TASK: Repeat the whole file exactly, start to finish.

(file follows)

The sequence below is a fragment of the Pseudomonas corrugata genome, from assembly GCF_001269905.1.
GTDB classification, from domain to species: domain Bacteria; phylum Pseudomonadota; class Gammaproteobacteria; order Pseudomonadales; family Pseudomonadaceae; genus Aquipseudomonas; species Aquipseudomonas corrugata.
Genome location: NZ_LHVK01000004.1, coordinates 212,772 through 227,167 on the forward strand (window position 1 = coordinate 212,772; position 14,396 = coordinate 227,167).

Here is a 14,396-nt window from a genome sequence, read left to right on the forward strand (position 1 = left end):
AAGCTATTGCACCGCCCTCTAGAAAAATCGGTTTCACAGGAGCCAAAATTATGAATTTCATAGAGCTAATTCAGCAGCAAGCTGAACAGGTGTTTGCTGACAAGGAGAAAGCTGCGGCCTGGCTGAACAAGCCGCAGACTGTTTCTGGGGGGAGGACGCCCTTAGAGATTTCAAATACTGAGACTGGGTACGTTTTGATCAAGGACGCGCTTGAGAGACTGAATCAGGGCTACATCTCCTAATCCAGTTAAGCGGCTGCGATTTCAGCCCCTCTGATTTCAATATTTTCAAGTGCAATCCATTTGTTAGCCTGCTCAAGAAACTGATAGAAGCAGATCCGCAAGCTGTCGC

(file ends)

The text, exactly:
The sequence below is a fragment of the Pseudomonas corrugata genome, from assembly GCF_001269905.1.
GTDB classification, from domain to species: domain Bacteria; phylum Pseudomonadota; class Gammaproteobacteria; order Pseudomonadales; family Pseudomonadaceae; genus Aquipseudomonas; species Aquipseudomonas corrugata.
Genome location: NZ_LHVK01000004.1, coordinates 212,772 through 227,167 on the forward strand (window position 1 = coordinate 212,772; position 14,396 = coordinate 227,167).

Here is a 14,396-nt window from a genome sequence, read left to right on the forward strand (position 1 = left end):
AAGCTATTGCACCGCCCTCTAGAAAAATCGGTTTCACAGGAGCCAAAATTATGAATTTCATAGAGCTAATTCAGCAGCAAGCTGAACAGGTGTTTGCTGACAAGGAGAAAGCTGCGGCCTGGCTGAACAAGCCGCAGACTGTTTCTGGGGGGAGGACGCCCTTAGAGATTTCAAATACTGAGACTGGGTACGTTTTGATCAAGGACGCGCTTGAGAGACTGAATCAGGGCTACATCTCCTAATCCAGTTAAGCGGCTGCGATTTCAGCCCCTCTGATTTCAATATTTTCAAGTGCAATCCATTTGTTAGCCTGCTCAAGAAACTGATAGAAGCAGATCCGCAAGCTGTCGC